If you don’t know how to tie a tie, start by learning the Four-In-Hand knot. It’s the easiest knot to learn and will get you through about any situation. If you want a good link this site has a few different kinds of knots if you are looking for something different.

Tie width and design vary a lot depending on the decade.  The 1940s saw wide ties with some fabulous and, at times, flamboyant designs.  The 1950s started with the wider ties of the 40s, but as the decade went on, they became very narrow and by the 1960s, one inch ties were all the rage with more subtle designs.

Pants

Black pants and nicely shined black shoes compliment just about any tie and jacket. Pants should either be the same color as your jacket or a solid color that compliments your jacket.  Navy jacket? Black pants.  Brown and tan fleck jacket? Brown or tan pants.   Additionally, you want to be careful with where your “break” is. The break is how much fabric gathers at your shoes when you are standing. If your pants are too long it will show because to much fabric will gather. If your pants are too short you will show some ankle and look like you don’t know how to dress yourself. Effortless Gent has a great guide on how to get the right break.

Finding Everything

Check out your local Goodwill. Many resale stores such as Buffalo Exchange often don’t take mens formal wear because they think they can’t sell it. If you find something at a thrift store, you will probably have enough money leftover to get it tailored. Look for a simple style that will go with just about everything.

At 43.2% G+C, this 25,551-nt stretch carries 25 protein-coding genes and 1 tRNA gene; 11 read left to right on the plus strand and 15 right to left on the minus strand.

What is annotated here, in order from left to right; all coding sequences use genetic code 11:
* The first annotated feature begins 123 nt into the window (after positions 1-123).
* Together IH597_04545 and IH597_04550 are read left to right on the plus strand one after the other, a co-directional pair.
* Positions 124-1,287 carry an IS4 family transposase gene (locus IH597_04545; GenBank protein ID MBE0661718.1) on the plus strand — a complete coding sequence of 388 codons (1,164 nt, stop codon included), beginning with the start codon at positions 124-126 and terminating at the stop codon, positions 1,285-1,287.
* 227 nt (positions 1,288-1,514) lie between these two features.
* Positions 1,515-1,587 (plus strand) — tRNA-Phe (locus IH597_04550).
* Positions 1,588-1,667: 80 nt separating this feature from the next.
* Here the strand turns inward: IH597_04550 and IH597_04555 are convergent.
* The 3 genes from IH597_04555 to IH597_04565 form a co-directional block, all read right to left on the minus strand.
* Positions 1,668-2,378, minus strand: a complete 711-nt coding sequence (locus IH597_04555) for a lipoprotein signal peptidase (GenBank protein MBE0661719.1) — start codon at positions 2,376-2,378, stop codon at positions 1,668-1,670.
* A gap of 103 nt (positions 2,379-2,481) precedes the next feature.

Often, the menswear section at vintage shops is small, however there are a handful that tend to specialize in menswear. In Portland we have Hollywood Vintage and Avalon. You’ll find a lot of good stuff in one place, but the price goes way up. A jacket and pants might cost you $70-$150.

When you shop, make sure you know your shoulder measurement (the width from tip to tip on your shoulders) as well as your neck, waist and inseam measurements.

To get you started here is an Etsy treasury of vintage cufflinks. They range from about $10-$200 so you should find something in your price range.

5 thoughts on “Manly Mondays: Evening Attire

  1. This is such a great series! I’m really enjoying reading it and learning about the different aspects of menswear. (I think I may just forward this one to my chap!) It’s so often over-looked, but a well-dressed man in a tailored shirt is hard to resist. I love those duck cufflinks. 🙂

  2. I’m delighted that you didn’t spare us for a moment longer, Patrick, as men’s formal wear is just about my favourite thing a chap can don (all the more so if it’s of a vintage nature). This article was one of my favourites of this series so far – keep up the top-notch writing!

    ♥ Jessica